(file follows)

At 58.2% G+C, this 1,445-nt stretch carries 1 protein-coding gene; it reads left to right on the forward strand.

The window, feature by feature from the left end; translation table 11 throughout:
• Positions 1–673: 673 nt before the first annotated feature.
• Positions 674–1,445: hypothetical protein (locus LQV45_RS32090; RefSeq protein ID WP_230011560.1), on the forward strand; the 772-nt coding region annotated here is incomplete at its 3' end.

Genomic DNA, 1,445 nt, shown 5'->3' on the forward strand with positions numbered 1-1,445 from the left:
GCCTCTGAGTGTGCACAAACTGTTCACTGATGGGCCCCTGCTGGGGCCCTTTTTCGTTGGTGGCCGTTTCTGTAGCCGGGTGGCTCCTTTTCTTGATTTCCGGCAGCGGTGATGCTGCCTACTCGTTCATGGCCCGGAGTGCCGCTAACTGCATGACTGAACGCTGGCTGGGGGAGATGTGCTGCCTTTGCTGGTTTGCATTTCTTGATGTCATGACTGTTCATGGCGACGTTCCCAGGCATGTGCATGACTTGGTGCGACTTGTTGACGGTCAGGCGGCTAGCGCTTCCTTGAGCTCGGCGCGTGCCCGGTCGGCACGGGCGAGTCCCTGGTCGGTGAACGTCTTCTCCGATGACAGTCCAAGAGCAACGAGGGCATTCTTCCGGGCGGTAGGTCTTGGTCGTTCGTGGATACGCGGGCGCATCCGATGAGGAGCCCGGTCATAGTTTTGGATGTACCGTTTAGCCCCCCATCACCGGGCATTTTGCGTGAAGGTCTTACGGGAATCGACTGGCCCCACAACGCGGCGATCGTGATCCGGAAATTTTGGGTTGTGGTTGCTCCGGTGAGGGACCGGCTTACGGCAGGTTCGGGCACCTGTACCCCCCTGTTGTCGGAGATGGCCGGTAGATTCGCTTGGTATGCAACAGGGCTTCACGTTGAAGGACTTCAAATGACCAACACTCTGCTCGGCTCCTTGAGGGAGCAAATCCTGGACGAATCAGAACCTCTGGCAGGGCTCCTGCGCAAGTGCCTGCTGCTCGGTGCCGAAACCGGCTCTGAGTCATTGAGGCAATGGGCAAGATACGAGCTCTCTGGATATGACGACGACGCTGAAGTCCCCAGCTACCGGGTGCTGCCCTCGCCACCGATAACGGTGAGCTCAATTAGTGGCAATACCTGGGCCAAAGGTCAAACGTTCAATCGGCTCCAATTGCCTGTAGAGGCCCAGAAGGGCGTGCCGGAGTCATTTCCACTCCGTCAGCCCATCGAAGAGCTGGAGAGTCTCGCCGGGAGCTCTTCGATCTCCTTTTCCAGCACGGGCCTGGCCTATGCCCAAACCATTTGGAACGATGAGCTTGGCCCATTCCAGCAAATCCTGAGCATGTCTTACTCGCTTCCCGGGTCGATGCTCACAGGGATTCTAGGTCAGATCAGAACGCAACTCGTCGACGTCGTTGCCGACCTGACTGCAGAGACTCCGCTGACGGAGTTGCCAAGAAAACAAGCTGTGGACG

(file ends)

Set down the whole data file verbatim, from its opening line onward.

At 58.2% G+C, this 1,445-nt stretch carries 1 protein-coding gene; it reads left to right on the forward strand.

The window, feature by feature from the left end; translation table 11 throughout:
• Positions 1–673: 673 nt before the first annotated feature.
• Positions 674–1,445: hypothetical protein (locus LQV45_RS32090; RefSeq protein ID WP_230011560.1), on the forward strand; the 772-nt coding region annotated here is incomplete at its 3' end.

Genomic DNA, 1,445 nt, shown 5'->3' on the forward strand with positions numbered 1-1,445 from the left:
GCCTCTGAGTGTGCACAAACTGTTCACTGATGGGCCCCTGCTGGGGCCCTTTTTCGTTGGTGGCCGTTTCTGTAGCCGGGTGGCTCCTTTTCTTGATTTCCGGCAGCGGTGATGCTGCCTACTCGTTCATGGCCCGGAGTGCCGCTAACTGCATGACTGAACGCTGGCTGGGGGAGATGTGCTGCCTTTGCTGGTTTGCATTTCTTGATGTCATGACTGTTCATGGCGACGTTCCCAGGCATGTGCATGACTTGGTGCGACTTGTTGACGGTCAGGCGGCTAGCGCTTCCTTGAGCTCGGCGCGTGCCCGGTCGGCACGGGCGAGTCCCTGGTCGGTGAACGTCTTCTCCGATGACAGTCCAAGAGCAACGAGGGCATTCTTCCGGGCGGTAGGTCTTGGTCGTTCGTGGATACGCGGGCGCATCCGATGAGGAGCCCGGTCATAGTTTTGGATGTACCGTTTAGCCCCCCATCACCGGGCATTTTGCGTGAAGGTCTTACGGGAATCGACTGGCCCCACAACGCGGCGATCGTGATCCGGAAATTTTGGGTTGTGGTTGCTCCGGTGAGGGACCGGCTTACGGCAGGTTCGGGCACCTGTACCCCCCTGTTGTCGGAGATGGCCGGTAGATTCGCTTGGTATGCAACAGGGCTTCACGTTGAAGGACTTCAAATGACCAACACTCTGCTCGGCTCCTTGAGGGAGCAAATCCTGGACGAATCAGAACCTCTGGCAGGGCTCCTGCGCAAGTGCCTGCTGCTCGGTGCCGAAACCGGCTCTGAGTCATTGAGGCAATGGGCAAGATACGAGCTCTCTGGATATGACGACGACGCTGAAGTCCCCAGCTACCGGGTGCTGCCCTCGCCACCGATAACGGTGAGCTCAATTAGTGGCAATACCTGGGCCAAAGGTCAAACGTTCAATCGGCTCCAATTGCCTGTAGAGGCCCAGAAGGGCGTGCCGGAGTCATTTCCACTCCGTCAGCCCATCGAAGAGCTGGAGAGTCTCGCCGGGAGCTCTTCGATCTCCTTTTCCAGCACGGGCCTGGCCTATGCCCAAACCATTTGGAACGATGAGCTTGGCCCATTCCAGCAAATCCTGAGCATGTCTTACTCGCTTCCCGGGTCGATGCTCACAGGGATTCTAGGTCAGATCAGAACGCAACTCGTCGACGTCGTTGCCGACCTGACTGCAGAGACTCCGCTGACGGAGTTGCCAAGAAAACAAGCTGTGGACG